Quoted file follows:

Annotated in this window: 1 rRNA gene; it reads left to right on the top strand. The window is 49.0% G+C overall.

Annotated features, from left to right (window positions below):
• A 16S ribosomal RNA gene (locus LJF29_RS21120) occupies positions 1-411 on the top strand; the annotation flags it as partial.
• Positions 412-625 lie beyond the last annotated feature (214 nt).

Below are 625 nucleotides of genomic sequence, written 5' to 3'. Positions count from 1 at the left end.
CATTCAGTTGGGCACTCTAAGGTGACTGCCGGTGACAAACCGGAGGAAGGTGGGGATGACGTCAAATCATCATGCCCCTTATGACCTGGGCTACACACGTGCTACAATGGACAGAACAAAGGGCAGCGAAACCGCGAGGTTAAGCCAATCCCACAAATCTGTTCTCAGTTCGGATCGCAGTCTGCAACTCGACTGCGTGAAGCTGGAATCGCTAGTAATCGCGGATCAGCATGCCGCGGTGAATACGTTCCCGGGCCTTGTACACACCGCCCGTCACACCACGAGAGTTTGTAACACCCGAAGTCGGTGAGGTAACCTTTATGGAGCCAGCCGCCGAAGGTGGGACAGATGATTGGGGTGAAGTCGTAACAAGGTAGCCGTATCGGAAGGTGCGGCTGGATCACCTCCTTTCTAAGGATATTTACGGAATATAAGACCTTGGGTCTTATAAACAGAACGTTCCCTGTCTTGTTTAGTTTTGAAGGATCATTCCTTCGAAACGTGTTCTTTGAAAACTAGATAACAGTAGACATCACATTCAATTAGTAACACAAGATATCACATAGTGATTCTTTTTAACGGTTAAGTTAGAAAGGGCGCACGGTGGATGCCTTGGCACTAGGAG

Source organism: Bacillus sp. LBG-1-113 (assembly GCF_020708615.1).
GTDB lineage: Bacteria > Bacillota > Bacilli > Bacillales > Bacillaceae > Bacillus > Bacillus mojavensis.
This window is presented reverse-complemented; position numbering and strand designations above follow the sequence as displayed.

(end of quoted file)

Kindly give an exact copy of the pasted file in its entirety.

Annotated in this window: 1 rRNA gene; it reads left to right on the top strand. The window is 49.0% G+C overall.

Annotated features, from left to right (window positions below):
• A 16S ribosomal RNA gene (locus LJF29_RS21120) occupies positions 1-411 on the top strand; the annotation flags it as partial.
• Positions 412-625 lie beyond the last annotated feature (214 nt).

Below are 625 nucleotides of genomic sequence, written 5' to 3'. Positions count from 1 at the left end.
CATTCAGTTGGGCACTCTAAGGTGACTGCCGGTGACAAACCGGAGGAAGGTGGGGATGACGTCAAATCATCATGCCCCTTATGACCTGGGCTACACACGTGCTACAATGGACAGAACAAAGGGCAGCGAAACCGCGAGGTTAAGCCAATCCCACAAATCTGTTCTCAGTTCGGATCGCAGTCTGCAACTCGACTGCGTGAAGCTGGAATCGCTAGTAATCGCGGATCAGCATGCCGCGGTGAATACGTTCCCGGGCCTTGTACACACCGCCCGTCACACCACGAGAGTTTGTAACACCCGAAGTCGGTGAGGTAACCTTTATGGAGCCAGCCGCCGAAGGTGGGACAGATGATTGGGGTGAAGTCGTAACAAGGTAGCCGTATCGGAAGGTGCGGCTGGATCACCTCCTTTCTAAGGATATTTACGGAATATAAGACCTTGGGTCTTATAAACAGAACGTTCCCTGTCTTGTTTAGTTTTGAAGGATCATTCCTTCGAAACGTGTTCTTTGAAAACTAGATAACAGTAGACATCACATTCAATTAGTAACACAAGATATCACATAGTGATTCTTTTTAACGGTTAAGTTAGAAAGGGCGCACGGTGGATGCCTTGGCACTAGGAG

Source organism: Bacillus sp. LBG-1-113 (assembly GCF_020708615.1).
GTDB lineage: Bacteria > Bacillota > Bacilli > Bacillales > Bacillaceae > Bacillus > Bacillus mojavensis.
This window is presented reverse-complemented; position numbering and strand designations above follow the sequence as displayed.